Thanksgiving day on Oahu starts with a 10-mile prediction run, hosted by the Honolulu Marathon Clinic. With the Honolulu Marathon just weeks ahead, what was the purpose of a 10-mile prediction run?
We were to run without any timing devices, relying on our bodies to determine the appropriate pace, a pace that would be comfortable running through the full marathon. The premise is that as we run the final six miles of a marathon, we pay dearly for any mistakes made in the first 10 miles.
Each runner wrote their anticipated time on a popsicle stick and carried it during the run. The sticks were turned in as we crossed the finish line. Those who had a finish time very close to their anticipated time (I spoke with a woman who was one second off her anticipated time, who does that?) were the award winners.
I drove to registration through tropical rain and fog. Approaching the parking lot in the dark, but seeing shadowy runner forms walking to the bandshell, I knew I was in the right place.
It was an early start, sometime around 7 a.m. Most of the rain cleared, and thankfully the clouds remained giving us some cover from the intense tropical sun.
We started with a loop around Kapiolani Park, then headed up Diamond Head Road, passing lovely cliffside homes looking down on Diamond Head Beach and early morning surfers. The course looped through another neighborhood and a commercial section, then returned to the park via Diamond Head Road. The hill at Diamond Head wasn’t nearly as daunting as it was a number of years ago after 25 miles into the marathon. Fresher legs make a difference.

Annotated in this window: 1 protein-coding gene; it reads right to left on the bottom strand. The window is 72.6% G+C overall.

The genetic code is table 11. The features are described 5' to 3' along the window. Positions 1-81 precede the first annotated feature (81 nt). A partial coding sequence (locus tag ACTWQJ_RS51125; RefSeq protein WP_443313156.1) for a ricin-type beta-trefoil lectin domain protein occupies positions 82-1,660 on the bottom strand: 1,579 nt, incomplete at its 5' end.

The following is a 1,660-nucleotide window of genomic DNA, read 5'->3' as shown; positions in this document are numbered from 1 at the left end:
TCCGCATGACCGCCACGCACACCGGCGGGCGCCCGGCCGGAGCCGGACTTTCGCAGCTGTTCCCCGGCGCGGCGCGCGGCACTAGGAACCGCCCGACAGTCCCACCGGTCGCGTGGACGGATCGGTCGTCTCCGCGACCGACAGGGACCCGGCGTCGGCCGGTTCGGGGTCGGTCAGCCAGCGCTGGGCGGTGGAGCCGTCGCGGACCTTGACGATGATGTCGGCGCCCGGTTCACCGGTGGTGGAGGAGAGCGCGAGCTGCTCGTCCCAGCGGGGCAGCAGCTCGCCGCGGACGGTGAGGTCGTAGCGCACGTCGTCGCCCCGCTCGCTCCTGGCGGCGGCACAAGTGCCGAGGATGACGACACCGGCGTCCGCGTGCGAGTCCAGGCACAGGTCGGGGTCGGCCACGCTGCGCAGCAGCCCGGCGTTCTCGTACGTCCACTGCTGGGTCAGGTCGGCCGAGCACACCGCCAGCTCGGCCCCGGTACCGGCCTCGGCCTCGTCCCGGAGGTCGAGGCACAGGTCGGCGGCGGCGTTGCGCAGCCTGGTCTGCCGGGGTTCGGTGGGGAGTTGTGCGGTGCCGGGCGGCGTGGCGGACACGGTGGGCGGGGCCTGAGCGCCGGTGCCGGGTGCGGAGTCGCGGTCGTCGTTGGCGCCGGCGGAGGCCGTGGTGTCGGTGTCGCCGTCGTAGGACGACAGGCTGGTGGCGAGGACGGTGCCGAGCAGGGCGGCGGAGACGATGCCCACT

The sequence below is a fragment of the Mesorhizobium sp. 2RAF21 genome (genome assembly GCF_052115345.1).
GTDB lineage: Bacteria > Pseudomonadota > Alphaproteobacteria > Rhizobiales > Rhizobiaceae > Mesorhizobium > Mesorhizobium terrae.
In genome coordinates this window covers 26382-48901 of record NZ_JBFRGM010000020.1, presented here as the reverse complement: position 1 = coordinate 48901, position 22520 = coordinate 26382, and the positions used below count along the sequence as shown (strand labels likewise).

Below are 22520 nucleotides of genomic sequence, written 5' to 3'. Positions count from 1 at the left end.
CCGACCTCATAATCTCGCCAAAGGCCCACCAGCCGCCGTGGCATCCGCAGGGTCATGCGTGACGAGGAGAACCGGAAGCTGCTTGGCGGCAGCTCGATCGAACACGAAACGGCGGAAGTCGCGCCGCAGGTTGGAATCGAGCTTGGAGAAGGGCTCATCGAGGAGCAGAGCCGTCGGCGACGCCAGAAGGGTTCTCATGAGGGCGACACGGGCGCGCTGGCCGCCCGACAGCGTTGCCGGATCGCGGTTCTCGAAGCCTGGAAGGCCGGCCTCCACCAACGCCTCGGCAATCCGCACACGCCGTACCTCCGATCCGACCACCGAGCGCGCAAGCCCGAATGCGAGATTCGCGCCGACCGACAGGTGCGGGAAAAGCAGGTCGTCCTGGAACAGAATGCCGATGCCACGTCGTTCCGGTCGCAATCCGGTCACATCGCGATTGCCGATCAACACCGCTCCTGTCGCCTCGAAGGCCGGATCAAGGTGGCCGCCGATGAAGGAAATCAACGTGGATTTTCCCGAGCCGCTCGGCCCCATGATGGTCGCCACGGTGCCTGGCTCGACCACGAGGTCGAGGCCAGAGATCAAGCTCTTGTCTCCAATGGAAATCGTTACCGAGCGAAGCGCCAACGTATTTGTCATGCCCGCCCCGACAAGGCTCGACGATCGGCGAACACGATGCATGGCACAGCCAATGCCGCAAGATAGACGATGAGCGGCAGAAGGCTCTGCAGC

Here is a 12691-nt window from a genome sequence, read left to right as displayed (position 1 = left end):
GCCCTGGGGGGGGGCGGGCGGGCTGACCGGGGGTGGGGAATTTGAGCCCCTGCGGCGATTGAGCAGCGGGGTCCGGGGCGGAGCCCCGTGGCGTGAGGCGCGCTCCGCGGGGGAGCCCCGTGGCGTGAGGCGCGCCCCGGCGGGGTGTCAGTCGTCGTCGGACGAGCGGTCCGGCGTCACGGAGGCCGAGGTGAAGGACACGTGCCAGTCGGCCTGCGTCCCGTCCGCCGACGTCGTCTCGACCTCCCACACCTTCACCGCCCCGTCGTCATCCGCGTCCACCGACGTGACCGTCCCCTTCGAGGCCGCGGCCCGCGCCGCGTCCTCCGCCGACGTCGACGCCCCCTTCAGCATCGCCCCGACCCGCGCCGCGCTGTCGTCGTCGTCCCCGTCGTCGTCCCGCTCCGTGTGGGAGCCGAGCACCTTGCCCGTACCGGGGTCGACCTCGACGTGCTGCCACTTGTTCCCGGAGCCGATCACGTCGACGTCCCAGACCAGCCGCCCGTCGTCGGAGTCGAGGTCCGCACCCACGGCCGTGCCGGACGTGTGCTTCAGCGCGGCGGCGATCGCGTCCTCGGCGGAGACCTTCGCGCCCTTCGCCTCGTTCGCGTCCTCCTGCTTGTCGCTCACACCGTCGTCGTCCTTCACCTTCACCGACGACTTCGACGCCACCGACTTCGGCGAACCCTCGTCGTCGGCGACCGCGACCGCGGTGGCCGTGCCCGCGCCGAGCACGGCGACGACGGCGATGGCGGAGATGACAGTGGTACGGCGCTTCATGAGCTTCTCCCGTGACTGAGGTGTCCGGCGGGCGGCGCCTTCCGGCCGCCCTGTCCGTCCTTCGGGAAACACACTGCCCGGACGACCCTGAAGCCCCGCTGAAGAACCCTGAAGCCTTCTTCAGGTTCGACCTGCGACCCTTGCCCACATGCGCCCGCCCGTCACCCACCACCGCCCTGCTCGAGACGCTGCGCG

I fell into what I felt was my marathon pace without difficulty. What I didn’t feel was any sense of what mile I was running. My only gauge was placement of water stations, with three on the course and knowing I had covered roughly another 2.5 miles each time I approached a station.
I had added about five minutes to my expected time at 10 miles for my prediction because I was running in heat and humidity. As I finished, I was off by five minutes and change, predicting at 1:50 and finishing at 1:45 something. Although I won’t be on Oahu to participate in the Honolulu Marathon this year, I may use this type of run as part of my marathon training for races in the future.
One of the few bargains on Oahu, this prediction run had a $7 entry fee. For that, we had a bagpiper start the race, police directing traffic at intersections, and,
as our finisher prize – a deliciously warm, sugar covered malasata from Leonard’s Bakery, a Honolulu landmark.
Hoping your turkey trot was as successful and insightful.